For those looking to cast their eyes past the horizon of the Democratic primary battle, Todd Purdum has penned, for Vanity Fair, a fascinating piece on former President Bill Clinton which examines his successes and excesses, particularly since leaving office. “It is beyond dispute that Clinton’s foundation has done worthy work
around the world,” Purdum writes, “funneling low-cost anti-retroviral drugs to more than
a million AIDS patients, shining the singular
power of a presidential spotlight on the good work of others, and
raising millions of dollars for practical programs in places much of
the world’s power establishment never bothers with.
But it is also beyond dispute that Clinton has blended the
altruistic efforts of his philanthropy with the private business
interests of some of his biggest donors in ways that are surpassingly
sloppy, if not unseemly, for any former president.”
That means a shined light on rubbed elbows with billionaire raconteur Ron Burkle, occasional movie producer/Elizabeth Hurley impregnator Steve Bing and InfoUSA CEO Vinod Gupta, as well as smoke-if-not-fire intimations of other rubbed body parts with Gina Gershon, Barbara Streisand, Eleanor Mondale and a handful of other nameless women in positions of power, wealth and nominal fame. Purdum also ruminates in much less sexy fashion about possible mood changes and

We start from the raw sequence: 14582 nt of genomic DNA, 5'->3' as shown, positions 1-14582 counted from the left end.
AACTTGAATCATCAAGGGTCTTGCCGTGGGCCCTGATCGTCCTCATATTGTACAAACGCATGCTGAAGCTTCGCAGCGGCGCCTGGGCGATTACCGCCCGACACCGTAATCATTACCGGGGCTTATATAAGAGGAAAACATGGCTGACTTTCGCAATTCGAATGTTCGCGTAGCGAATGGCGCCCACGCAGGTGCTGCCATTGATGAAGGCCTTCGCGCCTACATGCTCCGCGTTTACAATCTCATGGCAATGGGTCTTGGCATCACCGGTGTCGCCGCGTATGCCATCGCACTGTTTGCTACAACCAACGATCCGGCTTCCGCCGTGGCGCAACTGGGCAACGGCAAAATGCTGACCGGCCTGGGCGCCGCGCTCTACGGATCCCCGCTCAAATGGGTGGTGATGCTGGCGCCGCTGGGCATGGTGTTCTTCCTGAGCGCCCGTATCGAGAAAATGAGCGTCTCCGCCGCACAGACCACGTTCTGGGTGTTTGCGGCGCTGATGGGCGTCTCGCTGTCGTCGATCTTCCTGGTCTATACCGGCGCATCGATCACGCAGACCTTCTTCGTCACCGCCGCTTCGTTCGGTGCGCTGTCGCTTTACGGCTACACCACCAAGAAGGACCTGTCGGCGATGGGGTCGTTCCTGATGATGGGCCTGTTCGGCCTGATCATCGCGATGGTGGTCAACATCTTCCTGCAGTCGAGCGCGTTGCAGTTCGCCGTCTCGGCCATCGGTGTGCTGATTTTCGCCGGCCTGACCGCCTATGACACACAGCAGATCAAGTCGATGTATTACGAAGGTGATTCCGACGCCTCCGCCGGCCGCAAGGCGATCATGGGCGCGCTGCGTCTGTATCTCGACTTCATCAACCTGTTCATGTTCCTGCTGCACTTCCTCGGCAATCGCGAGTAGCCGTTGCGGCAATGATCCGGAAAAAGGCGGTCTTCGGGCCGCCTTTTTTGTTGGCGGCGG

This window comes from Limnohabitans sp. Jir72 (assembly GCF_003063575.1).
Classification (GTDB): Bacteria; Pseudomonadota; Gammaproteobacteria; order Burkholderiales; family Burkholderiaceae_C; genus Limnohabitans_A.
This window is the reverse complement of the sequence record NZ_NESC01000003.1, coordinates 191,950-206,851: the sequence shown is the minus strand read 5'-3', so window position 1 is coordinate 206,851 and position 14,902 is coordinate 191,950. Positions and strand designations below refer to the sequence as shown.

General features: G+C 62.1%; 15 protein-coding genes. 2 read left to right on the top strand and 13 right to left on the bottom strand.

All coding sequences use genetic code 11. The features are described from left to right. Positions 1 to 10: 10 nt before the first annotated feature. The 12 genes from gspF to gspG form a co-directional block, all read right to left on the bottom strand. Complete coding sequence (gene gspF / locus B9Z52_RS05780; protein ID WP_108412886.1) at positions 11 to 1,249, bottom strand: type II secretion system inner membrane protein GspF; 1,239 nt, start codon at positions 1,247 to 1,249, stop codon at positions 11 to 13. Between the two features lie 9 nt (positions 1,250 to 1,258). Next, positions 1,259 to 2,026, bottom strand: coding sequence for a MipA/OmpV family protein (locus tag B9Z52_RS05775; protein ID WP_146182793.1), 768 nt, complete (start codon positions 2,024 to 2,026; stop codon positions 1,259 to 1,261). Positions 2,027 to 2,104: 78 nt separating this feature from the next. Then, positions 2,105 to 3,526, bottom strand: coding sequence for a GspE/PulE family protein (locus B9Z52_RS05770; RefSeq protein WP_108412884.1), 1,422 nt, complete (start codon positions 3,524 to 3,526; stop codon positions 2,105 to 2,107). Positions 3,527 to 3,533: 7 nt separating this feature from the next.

loss of stamina in Clinton following his 2004 quadruple-bypass heart surgery. It’s not so much a firmly conclusory piece as it is an exploration of the great, inimitable shade of grey that dominantly makes up both Clinton the man and politician, but it is well written, reasonably speculative, and does provide a glimpse behind the curtain as it relates to some of the proxy campaign shortcomings of Hillary Clinton, particularly the simultaneous disbelief and disdain for Obama’s meteoric national rise.
Incidentally, it’s a no-brainer that there’s a great big screen biopic waiting to be done about Clinton. It’d be a case full of dynamite if they wanted to do it right, but Tom Hanks or maybe even John Travolta — who has the proper glad-handing charm and same gift of sartorial weight control, and previously channeled Clinton in the roman a clef Primary Colors — could do a smash-up job. Maybe Tom Wilkinson, too. Of course, you’d need to be about 20 more years removed, I guess, so who does that leave? Ed Norton and Christian Bale have shown a chameleonic ability to disappear into character. Hugh Jackman also has the right rakish charisma, if he could put on some pounds. Hopefully not Zac Efron, though, that’s all I’m saying.